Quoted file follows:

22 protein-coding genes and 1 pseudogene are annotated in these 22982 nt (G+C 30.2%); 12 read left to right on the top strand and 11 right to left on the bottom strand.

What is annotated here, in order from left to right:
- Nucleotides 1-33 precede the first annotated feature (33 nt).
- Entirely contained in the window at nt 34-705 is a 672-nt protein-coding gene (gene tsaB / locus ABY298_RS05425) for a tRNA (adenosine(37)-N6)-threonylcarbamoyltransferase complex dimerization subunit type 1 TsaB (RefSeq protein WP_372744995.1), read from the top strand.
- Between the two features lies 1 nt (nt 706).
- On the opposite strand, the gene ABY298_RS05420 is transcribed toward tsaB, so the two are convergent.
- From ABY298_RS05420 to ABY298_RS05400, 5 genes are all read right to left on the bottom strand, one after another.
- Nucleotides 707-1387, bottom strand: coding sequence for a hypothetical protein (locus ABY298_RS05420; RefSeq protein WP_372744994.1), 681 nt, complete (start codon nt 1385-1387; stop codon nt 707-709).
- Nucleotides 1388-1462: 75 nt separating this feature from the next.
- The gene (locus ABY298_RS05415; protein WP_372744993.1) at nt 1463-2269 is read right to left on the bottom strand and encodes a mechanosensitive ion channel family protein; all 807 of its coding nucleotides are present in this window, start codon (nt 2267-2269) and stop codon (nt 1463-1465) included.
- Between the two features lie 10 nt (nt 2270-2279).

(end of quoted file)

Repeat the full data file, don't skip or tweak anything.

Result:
22 protein-coding genes and 1 pseudogene are annotated in these 22982 nt (G+C 30.2%); 12 read left to right on the top strand and 11 right to left on the bottom strand.

What is annotated here, in order from left to right:
- Nucleotides 1-33 precede the first annotated feature (33 nt).
- Entirely contained in the window at nt 34-705 is a 672-nt protein-coding gene (gene tsaB / locus ABY298_RS05425) for a tRNA (adenosine(37)-N6)-threonylcarbamoyltransferase complex dimerization subunit type 1 TsaB (RefSeq protein WP_372744995.1), read from the top strand.
- Between the two features lies 1 nt (nt 706).
- On the opposite strand, the gene ABY298_RS05420 is transcribed toward tsaB, so the two are convergent.
- From ABY298_RS05420 to ABY298_RS05400, 5 genes are all read right to left on the bottom strand, one after another.
- Nucleotides 707-1387, bottom strand: coding sequence for a hypothetical protein (locus ABY298_RS05420; RefSeq protein WP_372744994.1), 681 nt, complete (start codon nt 1385-1387; stop codon nt 707-709).
- Nucleotides 1388-1462: 75 nt separating this feature from the next.
- The gene (locus ABY298_RS05415; protein WP_372744993.1) at nt 1463-2269 is read right to left on the bottom strand and encodes a mechanosensitive ion channel family protein; all 807 of its coding nucleotides are present in this window, start codon (nt 2267-2269) and stop codon (nt 1463-1465) included.
- Between the two features lie 10 nt (nt 2270-2279).